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Abstract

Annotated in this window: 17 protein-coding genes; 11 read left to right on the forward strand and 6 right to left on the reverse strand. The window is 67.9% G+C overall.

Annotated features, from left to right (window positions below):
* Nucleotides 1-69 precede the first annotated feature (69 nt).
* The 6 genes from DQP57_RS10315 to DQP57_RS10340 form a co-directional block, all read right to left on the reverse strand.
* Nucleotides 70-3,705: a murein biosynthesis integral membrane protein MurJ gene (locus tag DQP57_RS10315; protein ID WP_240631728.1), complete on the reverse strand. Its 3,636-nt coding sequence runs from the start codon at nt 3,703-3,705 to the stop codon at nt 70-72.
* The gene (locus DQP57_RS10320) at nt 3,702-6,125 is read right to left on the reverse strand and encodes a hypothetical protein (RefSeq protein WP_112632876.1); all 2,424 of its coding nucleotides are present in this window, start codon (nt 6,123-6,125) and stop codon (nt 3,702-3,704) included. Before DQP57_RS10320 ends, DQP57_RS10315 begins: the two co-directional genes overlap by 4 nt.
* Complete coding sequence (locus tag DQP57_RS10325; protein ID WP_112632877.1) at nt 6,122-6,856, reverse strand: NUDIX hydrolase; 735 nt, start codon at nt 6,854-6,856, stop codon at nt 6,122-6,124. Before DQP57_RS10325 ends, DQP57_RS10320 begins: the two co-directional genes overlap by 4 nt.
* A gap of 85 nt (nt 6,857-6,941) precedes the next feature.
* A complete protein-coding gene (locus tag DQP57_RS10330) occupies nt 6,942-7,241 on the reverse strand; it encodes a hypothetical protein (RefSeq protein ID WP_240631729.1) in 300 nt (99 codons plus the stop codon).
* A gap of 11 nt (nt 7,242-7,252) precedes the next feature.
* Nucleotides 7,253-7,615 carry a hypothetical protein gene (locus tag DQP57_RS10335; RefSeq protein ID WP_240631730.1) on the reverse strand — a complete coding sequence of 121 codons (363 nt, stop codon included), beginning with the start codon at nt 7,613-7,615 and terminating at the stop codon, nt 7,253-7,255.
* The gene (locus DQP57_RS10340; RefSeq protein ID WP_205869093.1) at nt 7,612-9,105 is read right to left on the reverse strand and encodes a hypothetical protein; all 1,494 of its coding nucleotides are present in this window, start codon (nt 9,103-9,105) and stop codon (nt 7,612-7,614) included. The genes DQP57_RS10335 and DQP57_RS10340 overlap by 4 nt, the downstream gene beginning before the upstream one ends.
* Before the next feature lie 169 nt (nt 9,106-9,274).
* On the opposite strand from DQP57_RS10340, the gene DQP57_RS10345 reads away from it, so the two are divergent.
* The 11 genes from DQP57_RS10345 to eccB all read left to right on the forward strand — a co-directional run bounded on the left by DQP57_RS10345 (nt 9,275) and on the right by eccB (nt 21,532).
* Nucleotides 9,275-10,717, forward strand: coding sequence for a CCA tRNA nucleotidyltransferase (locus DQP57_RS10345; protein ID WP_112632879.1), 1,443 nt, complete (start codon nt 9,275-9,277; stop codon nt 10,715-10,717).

As a signatory of the General Agreement on Tariffs and Trade (GATT), Australia is permitted to impose duties on goods that have been imported below 'normal value' and have caused or threatened to cause 'material injury' to the domestic industry producing 'like goods'. There has been a recent push from various industries to increase protection for producers who have been injured by such practices. The Government is concerned, however, that harsher anti-dumping regulations will damage its position in the Uruguay Round of the GATT negotiations. As a result, a Senate Inquiry was established in 1990 to review Australia's anti-dumping legislation. The objective of this paper is to examine the effectiveness of the public policy process in addressing this issue. The analysis indicates that the process of devising new anti-dumping laws has failed to produce any significant improvements. A number of suggestions are made to make the policy more efficient and the process more effective.

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